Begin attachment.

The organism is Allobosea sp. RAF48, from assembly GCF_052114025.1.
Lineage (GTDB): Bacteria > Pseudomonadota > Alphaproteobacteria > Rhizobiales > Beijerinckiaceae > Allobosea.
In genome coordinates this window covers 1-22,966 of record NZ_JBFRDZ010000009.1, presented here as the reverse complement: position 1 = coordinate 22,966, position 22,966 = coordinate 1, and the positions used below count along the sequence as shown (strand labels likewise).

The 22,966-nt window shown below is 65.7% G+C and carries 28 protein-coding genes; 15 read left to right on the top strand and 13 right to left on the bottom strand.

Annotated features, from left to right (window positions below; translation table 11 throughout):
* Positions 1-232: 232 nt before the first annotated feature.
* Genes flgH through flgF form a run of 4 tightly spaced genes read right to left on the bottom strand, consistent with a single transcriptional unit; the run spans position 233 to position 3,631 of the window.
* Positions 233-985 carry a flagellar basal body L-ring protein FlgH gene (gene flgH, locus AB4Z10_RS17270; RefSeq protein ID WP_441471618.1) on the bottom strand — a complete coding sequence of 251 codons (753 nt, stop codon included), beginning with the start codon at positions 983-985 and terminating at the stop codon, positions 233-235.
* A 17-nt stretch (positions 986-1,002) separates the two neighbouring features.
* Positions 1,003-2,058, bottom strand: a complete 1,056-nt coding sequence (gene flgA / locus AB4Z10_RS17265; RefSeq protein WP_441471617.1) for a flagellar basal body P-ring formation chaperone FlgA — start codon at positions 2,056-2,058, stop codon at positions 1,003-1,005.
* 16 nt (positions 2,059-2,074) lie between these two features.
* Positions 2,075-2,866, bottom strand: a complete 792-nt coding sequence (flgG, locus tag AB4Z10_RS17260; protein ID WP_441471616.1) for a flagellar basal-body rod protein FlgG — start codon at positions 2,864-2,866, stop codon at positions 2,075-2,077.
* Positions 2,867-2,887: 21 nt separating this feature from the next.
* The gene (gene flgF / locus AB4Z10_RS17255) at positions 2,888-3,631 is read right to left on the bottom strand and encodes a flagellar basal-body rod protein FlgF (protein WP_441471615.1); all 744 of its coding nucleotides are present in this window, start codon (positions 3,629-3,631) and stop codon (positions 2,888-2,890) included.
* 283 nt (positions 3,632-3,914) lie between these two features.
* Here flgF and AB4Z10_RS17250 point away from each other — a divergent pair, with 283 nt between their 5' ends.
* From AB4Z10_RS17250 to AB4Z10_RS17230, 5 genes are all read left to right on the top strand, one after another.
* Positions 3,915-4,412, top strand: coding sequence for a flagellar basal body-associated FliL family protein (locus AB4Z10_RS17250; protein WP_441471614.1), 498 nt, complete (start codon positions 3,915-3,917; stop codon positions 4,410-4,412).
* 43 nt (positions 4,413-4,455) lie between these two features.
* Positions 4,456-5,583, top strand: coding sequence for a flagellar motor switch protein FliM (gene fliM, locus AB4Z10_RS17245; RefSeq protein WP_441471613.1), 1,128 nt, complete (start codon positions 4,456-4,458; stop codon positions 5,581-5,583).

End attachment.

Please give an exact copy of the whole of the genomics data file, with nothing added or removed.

The organism is Allobosea sp. RAF48, from assembly GCF_052114025.1.
Lineage (GTDB): Bacteria > Pseudomonadota > Alphaproteobacteria > Rhizobiales > Beijerinckiaceae > Allobosea.
In genome coordinates this window covers 1-22,966 of record NZ_JBFRDZ010000009.1, presented here as the reverse complement: position 1 = coordinate 22,966, position 22,966 = coordinate 1, and the positions used below count along the sequence as shown (strand labels likewise).

The 22,966-nt window shown below is 65.7% G+C and carries 28 protein-coding genes; 15 read left to right on the top strand and 13 right to left on the bottom strand.

Annotated features, from left to right (window positions below; translation table 11 throughout):
* Positions 1-232: 232 nt before the first annotated feature.
* Genes flgH through flgF form a run of 4 tightly spaced genes read right to left on the bottom strand, consistent with a single transcriptional unit; the run spans position 233 to position 3,631 of the window.
* Positions 233-985 carry a flagellar basal body L-ring protein FlgH gene (gene flgH, locus AB4Z10_RS17270; RefSeq protein ID WP_441471618.1) on the bottom strand — a complete coding sequence of 251 codons (753 nt, stop codon included), beginning with the start codon at positions 983-985 and terminating at the stop codon, positions 233-235.
* A 17-nt stretch (positions 986-1,002) separates the two neighbouring features.
* Positions 1,003-2,058, bottom strand: a complete 1,056-nt coding sequence (gene flgA / locus AB4Z10_RS17265; RefSeq protein WP_441471617.1) for a flagellar basal body P-ring formation chaperone FlgA — start codon at positions 2,056-2,058, stop codon at positions 1,003-1,005.
* 16 nt (positions 2,059-2,074) lie between these two features.
* Positions 2,075-2,866, bottom strand: a complete 792-nt coding sequence (flgG, locus tag AB4Z10_RS17260; protein ID WP_441471616.1) for a flagellar basal-body rod protein FlgG — start codon at positions 2,864-2,866, stop codon at positions 2,075-2,077.
* Positions 2,867-2,887: 21 nt separating this feature from the next.
* The gene (gene flgF / locus AB4Z10_RS17255) at positions 2,888-3,631 is read right to left on the bottom strand and encodes a flagellar basal-body rod protein FlgF (protein WP_441471615.1); all 744 of its coding nucleotides are present in this window, start codon (positions 3,629-3,631) and stop codon (positions 2,888-2,890) included.
* 283 nt (positions 3,632-3,914) lie between these two features.
* Here flgF and AB4Z10_RS17250 point away from each other — a divergent pair, with 283 nt between their 5' ends.
* From AB4Z10_RS17250 to AB4Z10_RS17230, 5 genes are all read left to right on the top strand, one after another.
* Positions 3,915-4,412, top strand: coding sequence for a flagellar basal body-associated FliL family protein (locus AB4Z10_RS17250; protein WP_441471614.1), 498 nt, complete (start codon positions 3,915-3,917; stop codon positions 4,410-4,412).
* 43 nt (positions 4,413-4,455) lie between these two features.
* Positions 4,456-5,583, top strand: coding sequence for a flagellar motor switch protein FliM (gene fliM, locus AB4Z10_RS17245; RefSeq protein WP_441471613.1), 1,128 nt, complete (start codon positions 4,456-4,458; stop codon positions 5,581-5,583).